Donald Trump’s remark on ‘filthy’ Indian air sparks row

U.S. President clubs India with China, Russia for inaction over climate protection

Updated - November 28, 2021 01:30 pm IST

Published - October 23, 2020 10:40 pm IST - Washington DC

U.S. Presidential Donald Trump reacts during the final presidential debate in Nashville, Tennessee.

U.S. Presidential Donald Trump reacts during the final presidential debate in Nashville, Tennessee.

Speaking during his second and final presidential debate with Democratic presidential nominee Joe Biden, U.S. President Donald Trump called India “filthy” and clubbed it with Russia and China — both considered U.S. rivals. The President’s comments were made in the context of the U.S.’s (former) emission commitments under the Paris Climate AccordMr. Trump had withdrawn the country from the agreement on the grounds that it was unfair towards America.

“And we have the best carbon emission numbers that we’ve had in 35 years under this administration, we are working so well with industry, but here’s what we can’t do: look at China, how filthy it is, look at Russia, look at India, it’s filthy, the air is filthy,” Mr Trump said responding to a question on how he would combat climate change and support job growth.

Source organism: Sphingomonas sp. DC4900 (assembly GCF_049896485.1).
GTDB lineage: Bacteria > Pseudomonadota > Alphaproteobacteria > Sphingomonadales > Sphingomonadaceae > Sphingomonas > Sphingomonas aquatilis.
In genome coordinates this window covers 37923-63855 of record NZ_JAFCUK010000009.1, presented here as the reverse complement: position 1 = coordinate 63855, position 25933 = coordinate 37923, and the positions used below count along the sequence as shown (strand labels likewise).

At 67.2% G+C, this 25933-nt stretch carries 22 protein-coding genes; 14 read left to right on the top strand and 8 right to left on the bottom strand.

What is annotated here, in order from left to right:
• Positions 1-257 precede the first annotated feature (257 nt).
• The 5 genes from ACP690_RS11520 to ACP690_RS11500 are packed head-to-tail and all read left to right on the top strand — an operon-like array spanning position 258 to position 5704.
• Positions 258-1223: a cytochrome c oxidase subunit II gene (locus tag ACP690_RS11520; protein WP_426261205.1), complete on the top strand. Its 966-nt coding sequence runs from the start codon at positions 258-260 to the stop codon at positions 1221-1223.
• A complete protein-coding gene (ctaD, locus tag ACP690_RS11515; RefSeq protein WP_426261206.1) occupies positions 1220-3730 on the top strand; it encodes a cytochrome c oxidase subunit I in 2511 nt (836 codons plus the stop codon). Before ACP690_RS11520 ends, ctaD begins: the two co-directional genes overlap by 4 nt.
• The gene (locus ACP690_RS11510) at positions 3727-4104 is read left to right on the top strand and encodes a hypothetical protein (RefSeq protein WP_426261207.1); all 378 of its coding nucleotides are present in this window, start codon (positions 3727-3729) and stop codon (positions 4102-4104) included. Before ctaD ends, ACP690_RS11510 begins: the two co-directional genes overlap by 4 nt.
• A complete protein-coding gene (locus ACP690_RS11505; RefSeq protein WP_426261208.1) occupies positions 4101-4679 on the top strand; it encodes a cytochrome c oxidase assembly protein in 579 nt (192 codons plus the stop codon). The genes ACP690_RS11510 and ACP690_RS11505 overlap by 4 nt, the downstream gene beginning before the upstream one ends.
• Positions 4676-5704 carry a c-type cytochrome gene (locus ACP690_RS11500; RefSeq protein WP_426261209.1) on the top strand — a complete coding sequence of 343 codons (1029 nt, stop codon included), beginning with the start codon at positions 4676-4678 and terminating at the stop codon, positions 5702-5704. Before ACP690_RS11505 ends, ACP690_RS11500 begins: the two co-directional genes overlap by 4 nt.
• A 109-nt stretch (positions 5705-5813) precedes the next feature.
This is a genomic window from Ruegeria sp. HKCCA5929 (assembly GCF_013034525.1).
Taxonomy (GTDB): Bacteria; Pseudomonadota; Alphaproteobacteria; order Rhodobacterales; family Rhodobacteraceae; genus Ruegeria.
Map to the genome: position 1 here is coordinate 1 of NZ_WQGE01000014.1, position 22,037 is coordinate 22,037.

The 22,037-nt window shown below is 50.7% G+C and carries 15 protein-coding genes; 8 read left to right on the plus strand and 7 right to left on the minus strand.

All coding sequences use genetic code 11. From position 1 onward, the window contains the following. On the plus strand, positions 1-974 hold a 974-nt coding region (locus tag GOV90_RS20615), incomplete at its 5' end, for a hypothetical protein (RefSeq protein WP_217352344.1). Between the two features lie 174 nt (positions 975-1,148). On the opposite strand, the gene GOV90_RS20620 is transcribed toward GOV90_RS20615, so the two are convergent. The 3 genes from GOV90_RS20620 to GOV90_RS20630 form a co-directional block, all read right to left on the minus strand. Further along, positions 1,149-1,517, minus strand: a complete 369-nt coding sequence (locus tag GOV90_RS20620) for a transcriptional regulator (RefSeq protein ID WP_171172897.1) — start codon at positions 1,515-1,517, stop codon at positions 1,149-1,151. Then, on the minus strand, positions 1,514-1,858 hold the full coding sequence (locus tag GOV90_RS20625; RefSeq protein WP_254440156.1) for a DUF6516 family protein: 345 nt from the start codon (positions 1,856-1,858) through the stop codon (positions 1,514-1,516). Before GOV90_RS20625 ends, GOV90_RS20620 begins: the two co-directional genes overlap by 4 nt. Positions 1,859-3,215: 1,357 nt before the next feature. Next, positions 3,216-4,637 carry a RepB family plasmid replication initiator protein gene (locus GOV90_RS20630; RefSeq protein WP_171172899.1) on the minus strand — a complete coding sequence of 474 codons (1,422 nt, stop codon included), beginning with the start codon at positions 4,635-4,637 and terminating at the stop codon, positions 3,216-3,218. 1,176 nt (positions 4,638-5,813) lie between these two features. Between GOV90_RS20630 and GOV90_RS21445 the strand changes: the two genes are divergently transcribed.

“The Paris Accord… I took us out because we were going to have to spend trillions of dollars and we were treated very unfairly,” he added.

Mr. Trump has previously compared the U.S. to India and China (and sometimes Russia) in the same breath, for instance in the multilateral climate change context or in the context of the World Trade Organisation (WTO), which, according to Mr. Trump, has treated the U.S. unfairly. More recently his comparisons have been on the amount of known coronavirus cases versus the amount of testing and how the U.S. is testing far more than other countries, including India.

The language used on Thursday, however, was stronger than normal and comes a few days before U.S. Secretary of State Mike Pompeo and Defence Secretary Mark Esper are scheduled to travel in New Delhi to meet their counterparts for the U.S.-India 2+2 ministerial. They are also scheduled to meet Prime Minister Narendra Modi.

Mr. Trump’s comments predictable sparked strong reactions on social media: from the impact of the remarks on Indian American voters — a constituency both Republicans and Democrats are courting —  to some users saying Mr. Trump was speaking the truth and that the air in Indian cities was indeed bad and there was “no point being outraged” by his words. One politician challenged Mr. Modi to respond to Mr Trump. The Modi-led NDA government had rolled out the red carpet for Mr Trump during his visit to India at the end of February this year.

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